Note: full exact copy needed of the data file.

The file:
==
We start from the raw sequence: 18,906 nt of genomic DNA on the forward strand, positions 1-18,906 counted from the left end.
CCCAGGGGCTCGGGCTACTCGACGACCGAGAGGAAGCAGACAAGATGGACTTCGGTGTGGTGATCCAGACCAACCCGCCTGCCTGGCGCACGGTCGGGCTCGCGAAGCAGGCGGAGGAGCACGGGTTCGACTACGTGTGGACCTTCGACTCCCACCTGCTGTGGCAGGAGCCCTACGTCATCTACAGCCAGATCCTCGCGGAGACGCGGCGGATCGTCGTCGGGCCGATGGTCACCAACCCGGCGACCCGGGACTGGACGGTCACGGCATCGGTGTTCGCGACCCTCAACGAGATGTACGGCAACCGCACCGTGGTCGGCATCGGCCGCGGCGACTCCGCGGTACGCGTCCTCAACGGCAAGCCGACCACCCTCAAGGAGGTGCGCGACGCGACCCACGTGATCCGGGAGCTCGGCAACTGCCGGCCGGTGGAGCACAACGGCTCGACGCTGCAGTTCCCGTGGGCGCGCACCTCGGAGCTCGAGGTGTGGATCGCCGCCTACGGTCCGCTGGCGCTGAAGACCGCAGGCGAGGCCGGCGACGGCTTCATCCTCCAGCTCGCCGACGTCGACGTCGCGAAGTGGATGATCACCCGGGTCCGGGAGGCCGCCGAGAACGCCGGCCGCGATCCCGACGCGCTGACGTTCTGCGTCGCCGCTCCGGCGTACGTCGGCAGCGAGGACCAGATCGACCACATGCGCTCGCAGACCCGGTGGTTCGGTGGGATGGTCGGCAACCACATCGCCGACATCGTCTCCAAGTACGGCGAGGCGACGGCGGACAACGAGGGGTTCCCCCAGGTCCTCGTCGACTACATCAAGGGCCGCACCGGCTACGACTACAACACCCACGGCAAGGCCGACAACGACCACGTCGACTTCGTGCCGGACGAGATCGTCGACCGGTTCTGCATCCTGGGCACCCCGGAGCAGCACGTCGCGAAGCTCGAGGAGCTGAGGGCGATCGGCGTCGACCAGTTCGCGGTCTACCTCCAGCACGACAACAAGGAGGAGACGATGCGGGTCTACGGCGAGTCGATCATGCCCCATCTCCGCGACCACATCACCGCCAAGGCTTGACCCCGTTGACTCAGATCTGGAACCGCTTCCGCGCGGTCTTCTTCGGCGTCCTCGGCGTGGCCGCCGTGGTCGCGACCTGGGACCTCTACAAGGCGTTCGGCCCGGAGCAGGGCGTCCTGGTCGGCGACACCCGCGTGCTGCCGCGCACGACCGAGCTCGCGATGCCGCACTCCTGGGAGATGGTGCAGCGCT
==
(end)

We start from the raw sequence: 18,906 nt of genomic DNA on the forward strand, positions 1-18,906 counted from the left end.
CCCAGGGGCTCGGGCTACTCGACGACCGAGAGGAAGCAGACAAGATGGACTTCGGTGTGGTGATCCAGACCAACCCGCCTGCCTGGCGCACGGTCGGGCTCGCGAAGCAGGCGGAGGAGCACGGGTTCGACTACGTGTGGACCTTCGACTCCCACCTGCTGTGGCAGGAGCCCTACGTCATCTACAGCCAGATCCTCGCGGAGACGCGGCGGATCGTCGTCGGGCCGATGGTCACCAACCCGGCGACCCGGGACTGGACGGTCACGGCATCGGTGTTCGCGACCCTCAACGAGATGTACGGCAACCGCACCGTGGTCGGCATCGGCCGCGGCGACTCCGCGGTACGCGTCCTCAACGGCAAGCCGACCACCCTCAAGGAGGTGCGCGACGCGACCCACGTGATCCGGGAGCTCGGCAACTGCCGGCCGGTGGAGCACAACGGCTCGACGCTGCAGTTCCCGTGGGCGCGCACCTCGGAGCTCGAGGTGTGGATCGCCGCCTACGGTCCGCTGGCGCTGAAGACCGCAGGCGAGGCCGGCGACGGCTTCATCCTCCAGCTCGCCGACGTCGACGTCGCGAAGTGGATGATCACCCGGGTCCGGGAGGCCGCCGAGAACGCCGGCCGCGATCCCGACGCGCTGACGTTCTGCGTCGCCGCTCCGGCGTACGTCGGCAGCGAGGACCAGATCGACCACATGCGCTCGCAGACCCGGTGGTTCGGTGGGATGGTCGGCAACCACATCGCCGACATCGTCTCCAAGTACGGCGAGGCGACGGCGGACAACGAGGGGTTCCCCCAGGTCCTCGTCGACTACATCAAGGGCCGCACCGGCTACGACTACAACACCCACGGCAAGGCCGACAACGACCACGTCGACTTCGTGCCGGACGAGATCGTCGACCGGTTCTGCATCCTGGGCACCCCGGAGCAGCACGTCGCGAAGCTCGAGGAGCTGAGGGCGATCGGCGTCGACCAGTTCGCGGTCTACCTCCAGCACGACAACAAGGAGGAGACGATGCGGGTCTACGGCGAGTCGATCATGCCCCATCTCCGCGACCACATCACCGCCAAGGCTTGACCCCGTTGACTCAGATCTGGAACCGCTTCCGCGCGGTCTTCTTCGGCGTCCTCGGCGTGGCCGCCGTGGTCGCGACCTGGGACCTCTACAAGGCGTTCGGCCCGGAGCAGGGCGTCCTGGTCGGCGACACCCGCGTGCTGCCGCGCACGACCGAGCTCGCGATGCCGCACTCCTGGGAGATGGTGCAGCGCT